HOUSTON — Technology has changed our world and everything in it, but concerns over privacy continue to grow, especially when it comes to our health.
Before we can figure out how much of your personal information is out there, we first have to distinguish between what is health care data and what is general health data.
Information you share with your doctor, details about you that are protected by HIPPA laws....that's health care data. On the other hand, health data...that's everything else.
It's important to know health data can be sold— just like what you tell your phone, your mobile apps, even that "Which Hollywood actor are you?" survey you may have completed.
What you tell your phone, your apps, even that “Which Hollywood actor are you?” survey, anything you put online – assume it can be sold.
Especially when it comes to free apps. You’re not paying for it, which means you’re the product.
“Basically your health apps are in the business of collecting data about you, and that’s interesting," University of Houston Asst. Professor Dr. Chris Bronk said.
Weight loss, fitness trackers, even those family planning apps. You’re giving them a lot of personal information - your weight, your blood pressure, and even how often you’re having sex.
They’re not a registered health care provider, so they don’t have to follow the rules of HIPAA. Plus, you’re the one freely giving them your information.
Whether or not you care if your information is out there, this practice can still affect you— particularly through targeted ads, Bronk said.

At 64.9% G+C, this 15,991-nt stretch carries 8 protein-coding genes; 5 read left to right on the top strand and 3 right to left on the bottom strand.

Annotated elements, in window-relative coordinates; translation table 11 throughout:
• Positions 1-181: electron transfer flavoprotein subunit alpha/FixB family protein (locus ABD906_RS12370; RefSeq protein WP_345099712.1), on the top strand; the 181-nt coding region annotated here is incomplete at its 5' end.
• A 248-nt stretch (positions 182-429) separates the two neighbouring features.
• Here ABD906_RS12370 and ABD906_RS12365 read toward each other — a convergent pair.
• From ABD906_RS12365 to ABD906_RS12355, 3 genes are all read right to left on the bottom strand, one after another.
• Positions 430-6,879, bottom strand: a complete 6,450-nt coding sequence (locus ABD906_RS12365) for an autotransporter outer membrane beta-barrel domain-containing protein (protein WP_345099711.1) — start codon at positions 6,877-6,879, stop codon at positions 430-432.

“If it seems like you have a health issue, you’ll hear about it on your social media feed now, rather than a television commercial, say during your newscast tonight," Bronk said.
Insurance companies may also be interested.
“Our behavior may impact our rates on our health insurance," Bronk said.
Insurance companies make money off knowing more about you. For example, maybe you’re a smoker, but you didn’t tell them.
“Nicotine will change your heart rate, breathing pattern, even people who are vaping, if a health app can see that," Bronk said.
That app may give you away.
There are ways to stop it, such as deleting the app or just being mindful of what you put online, but Bronk believes real protection may only come in the form of a law.
“It’s a policy decision basically on who can use your health information [and] from where," Bronk said.
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